MENASource|News, Analysis, Perspectives

September 29, 2015
Libya’s UN Special Envoy Bernardino Leon announced on September 21 that the text of the UN agreement for a unity government based on Libya’s political dialogue is final and closed to revisions. It is now up to the parties to accept or reject the proposal. Despite Leon’s announcement, there remains a significant hurdle prior to the parties’ acceptance or rejection of the deal—the discussion of names for the Government of National Accord (GNA). In the coming days, the primary parties of the political dialogue, the House of Representatives (HOR) and the General National Congress (GNC), are expected to convene and will be asked to present candidates’ names and select the nominees for the Prime Minister, two deputy Prime Ministers, and two more members of the Presidential Council of the GNA. Upon completion of this list, the parties will have the opportunity to vote upon and endorse the agreement and subsequently install a GNA before the expiration of the HOR’s mandate on October 20.

The text of the agreement itself has not yet gone public. Although Leon has stated that there are only minor changes from the Skhirat agreement—initialed in July by all negotiating parties excepting the GNC—the precise nature or extent of alterations to the text remains unclear. The GNC’s main objections to the Skhirat agreement include the lack of specificity regarding the State Council, the body that will absorb GNC members and serve in a “consultative” role to the state, and the future of General Khalifa Haftar, the controversial head of the HOR-affiliated Libyan National Army (LNA).

UNSMIL, the European Union, the United States, France, and others have all issued public statements of support for the accord and have encouraged the parties to reach an agreement. If all the Libyan factions choose to move forward together to form the unity government, that would undoubtedly be the best possible outcome. Yet even with broad agreement, the success or failure of a new transitional process would rest in part on the role of the international community to provide the GNA with massive backing and support in order to begin reversing the negative trend of violence and chaos that has taken root in post-revolutionary Libya. The proliferation of competing militias and increasing fragmentation of political and security actors means that, even under a unity government, Libya will need foreign support to help provide security for the GNA and Libya’s vital institutions. Several European countries have suggested an international peacekeeping force, an idea acknowledged even by Leon. In addition to providing security for the new government, international support must provide training for and assist in reconstructing a unified Libyan security force. Although Libya would certainly face difficult years of post-conflict reconstruction, it remains the best foreseeable conclusion to UN-led negotiations.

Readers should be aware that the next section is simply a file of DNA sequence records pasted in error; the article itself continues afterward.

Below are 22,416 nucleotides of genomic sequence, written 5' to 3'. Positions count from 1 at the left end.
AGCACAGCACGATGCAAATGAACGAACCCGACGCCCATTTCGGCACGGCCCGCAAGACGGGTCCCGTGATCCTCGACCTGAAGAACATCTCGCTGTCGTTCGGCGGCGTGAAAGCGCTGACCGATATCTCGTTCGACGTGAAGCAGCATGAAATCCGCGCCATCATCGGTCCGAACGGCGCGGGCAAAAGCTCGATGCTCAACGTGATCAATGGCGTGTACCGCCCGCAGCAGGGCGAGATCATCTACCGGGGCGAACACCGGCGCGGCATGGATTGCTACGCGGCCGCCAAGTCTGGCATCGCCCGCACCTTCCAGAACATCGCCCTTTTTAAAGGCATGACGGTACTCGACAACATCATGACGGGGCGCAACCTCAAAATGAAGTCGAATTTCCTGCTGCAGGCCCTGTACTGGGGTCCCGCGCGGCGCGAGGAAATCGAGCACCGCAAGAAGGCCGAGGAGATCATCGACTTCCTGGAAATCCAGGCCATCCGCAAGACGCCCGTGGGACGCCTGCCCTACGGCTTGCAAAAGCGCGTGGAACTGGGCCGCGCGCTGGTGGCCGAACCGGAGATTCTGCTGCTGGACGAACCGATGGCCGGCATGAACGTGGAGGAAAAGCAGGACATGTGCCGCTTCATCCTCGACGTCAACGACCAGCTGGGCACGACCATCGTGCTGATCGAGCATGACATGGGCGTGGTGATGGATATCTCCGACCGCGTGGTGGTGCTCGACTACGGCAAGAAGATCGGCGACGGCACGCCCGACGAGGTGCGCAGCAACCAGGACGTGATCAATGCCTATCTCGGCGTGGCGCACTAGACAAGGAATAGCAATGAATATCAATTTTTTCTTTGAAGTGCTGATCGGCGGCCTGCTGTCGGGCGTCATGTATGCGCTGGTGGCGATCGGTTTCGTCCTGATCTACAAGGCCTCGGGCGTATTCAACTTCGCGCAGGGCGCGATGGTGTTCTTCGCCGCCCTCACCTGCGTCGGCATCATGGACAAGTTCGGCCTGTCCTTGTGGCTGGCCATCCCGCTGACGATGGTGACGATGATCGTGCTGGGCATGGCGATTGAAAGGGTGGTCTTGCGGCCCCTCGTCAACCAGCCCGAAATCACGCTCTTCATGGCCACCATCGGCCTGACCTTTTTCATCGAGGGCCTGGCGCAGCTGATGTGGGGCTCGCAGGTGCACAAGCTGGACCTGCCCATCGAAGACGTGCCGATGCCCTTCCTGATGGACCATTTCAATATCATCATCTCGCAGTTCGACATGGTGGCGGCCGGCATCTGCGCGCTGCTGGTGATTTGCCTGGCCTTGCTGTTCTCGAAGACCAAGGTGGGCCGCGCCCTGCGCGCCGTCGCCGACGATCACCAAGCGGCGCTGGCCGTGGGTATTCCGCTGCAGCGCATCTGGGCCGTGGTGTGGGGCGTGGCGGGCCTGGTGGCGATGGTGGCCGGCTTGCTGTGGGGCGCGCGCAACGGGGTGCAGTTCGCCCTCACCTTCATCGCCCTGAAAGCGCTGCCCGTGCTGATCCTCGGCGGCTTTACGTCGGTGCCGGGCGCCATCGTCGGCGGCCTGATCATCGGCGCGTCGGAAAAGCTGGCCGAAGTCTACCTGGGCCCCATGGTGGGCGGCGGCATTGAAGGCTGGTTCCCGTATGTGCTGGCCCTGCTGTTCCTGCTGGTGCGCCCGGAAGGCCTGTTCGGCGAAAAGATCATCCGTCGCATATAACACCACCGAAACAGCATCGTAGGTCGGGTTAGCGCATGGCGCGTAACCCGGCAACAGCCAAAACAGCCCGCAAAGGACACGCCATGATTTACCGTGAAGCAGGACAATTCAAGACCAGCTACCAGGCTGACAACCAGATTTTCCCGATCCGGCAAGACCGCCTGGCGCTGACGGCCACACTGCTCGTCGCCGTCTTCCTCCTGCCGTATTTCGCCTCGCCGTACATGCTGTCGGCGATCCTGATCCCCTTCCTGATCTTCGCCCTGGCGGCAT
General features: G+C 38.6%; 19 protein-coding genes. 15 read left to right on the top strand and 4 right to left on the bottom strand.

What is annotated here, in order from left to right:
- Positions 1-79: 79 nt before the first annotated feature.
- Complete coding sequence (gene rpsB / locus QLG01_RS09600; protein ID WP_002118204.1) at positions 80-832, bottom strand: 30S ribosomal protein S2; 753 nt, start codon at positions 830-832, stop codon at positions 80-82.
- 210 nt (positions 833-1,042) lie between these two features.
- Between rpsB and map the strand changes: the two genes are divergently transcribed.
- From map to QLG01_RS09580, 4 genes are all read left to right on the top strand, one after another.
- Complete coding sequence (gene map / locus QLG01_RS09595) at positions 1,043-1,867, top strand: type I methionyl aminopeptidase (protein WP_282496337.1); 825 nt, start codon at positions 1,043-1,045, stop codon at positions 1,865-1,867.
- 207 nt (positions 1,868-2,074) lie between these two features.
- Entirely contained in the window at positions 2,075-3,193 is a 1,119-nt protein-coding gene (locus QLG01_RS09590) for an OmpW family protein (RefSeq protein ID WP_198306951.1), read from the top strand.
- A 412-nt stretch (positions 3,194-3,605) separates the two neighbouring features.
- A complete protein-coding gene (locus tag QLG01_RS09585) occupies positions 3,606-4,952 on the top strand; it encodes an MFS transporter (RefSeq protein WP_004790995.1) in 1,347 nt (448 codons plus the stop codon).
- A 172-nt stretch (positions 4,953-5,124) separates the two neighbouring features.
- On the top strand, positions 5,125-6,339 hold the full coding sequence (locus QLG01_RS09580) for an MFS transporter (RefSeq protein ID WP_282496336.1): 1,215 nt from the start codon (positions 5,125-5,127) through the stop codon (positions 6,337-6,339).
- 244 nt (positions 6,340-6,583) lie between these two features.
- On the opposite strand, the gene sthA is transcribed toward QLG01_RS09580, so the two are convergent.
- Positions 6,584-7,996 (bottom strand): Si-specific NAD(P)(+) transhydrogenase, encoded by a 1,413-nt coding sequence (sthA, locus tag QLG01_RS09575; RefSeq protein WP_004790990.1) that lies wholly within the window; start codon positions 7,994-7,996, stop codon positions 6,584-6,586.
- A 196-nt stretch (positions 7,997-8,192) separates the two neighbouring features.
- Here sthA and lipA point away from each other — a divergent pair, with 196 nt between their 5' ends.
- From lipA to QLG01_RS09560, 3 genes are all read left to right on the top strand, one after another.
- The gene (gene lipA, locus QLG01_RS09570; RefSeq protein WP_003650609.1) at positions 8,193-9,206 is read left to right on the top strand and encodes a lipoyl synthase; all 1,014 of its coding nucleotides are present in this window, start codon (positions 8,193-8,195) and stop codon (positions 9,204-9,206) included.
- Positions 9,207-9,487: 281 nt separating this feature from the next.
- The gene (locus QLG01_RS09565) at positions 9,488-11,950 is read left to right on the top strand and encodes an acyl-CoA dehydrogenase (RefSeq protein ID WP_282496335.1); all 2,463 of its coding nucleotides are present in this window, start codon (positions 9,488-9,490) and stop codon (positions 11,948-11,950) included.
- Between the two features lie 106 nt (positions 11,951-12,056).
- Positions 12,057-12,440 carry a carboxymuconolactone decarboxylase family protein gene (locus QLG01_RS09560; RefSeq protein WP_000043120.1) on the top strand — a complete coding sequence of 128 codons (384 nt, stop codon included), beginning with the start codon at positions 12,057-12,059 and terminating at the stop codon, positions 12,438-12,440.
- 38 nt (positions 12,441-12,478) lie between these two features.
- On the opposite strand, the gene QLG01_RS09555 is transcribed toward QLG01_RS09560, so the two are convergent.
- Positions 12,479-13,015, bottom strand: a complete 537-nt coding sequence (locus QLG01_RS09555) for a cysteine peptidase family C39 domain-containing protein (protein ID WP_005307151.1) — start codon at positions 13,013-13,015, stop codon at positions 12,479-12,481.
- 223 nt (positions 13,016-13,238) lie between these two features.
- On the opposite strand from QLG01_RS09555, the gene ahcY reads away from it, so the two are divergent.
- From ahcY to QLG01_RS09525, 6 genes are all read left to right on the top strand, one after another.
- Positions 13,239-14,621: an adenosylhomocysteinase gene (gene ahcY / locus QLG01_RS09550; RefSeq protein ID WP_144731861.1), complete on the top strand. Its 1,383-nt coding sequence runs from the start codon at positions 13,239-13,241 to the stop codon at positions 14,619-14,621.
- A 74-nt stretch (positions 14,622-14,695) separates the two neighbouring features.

There is no guarantee, however, that all parties will unanimously accept the final draft agreement. If rejected by either party, the deal falls through and the international community will have no best-case scenario. Without a deal, a political vacuum would reemerge, which the various militias, jihadist groups, and criminal gangs would likely fill.

In western Libya, the militias of the Libya Dawn coalition—an alliance of forces created to counter the eastern army of General Khalifa Haftar—has increasingly fractured under the pressure of its more radical commanders. These spoilers have largely undermined important truces signed at the local level by various militias, primary among which is the agreement between the Misrata militias and those of Zintan.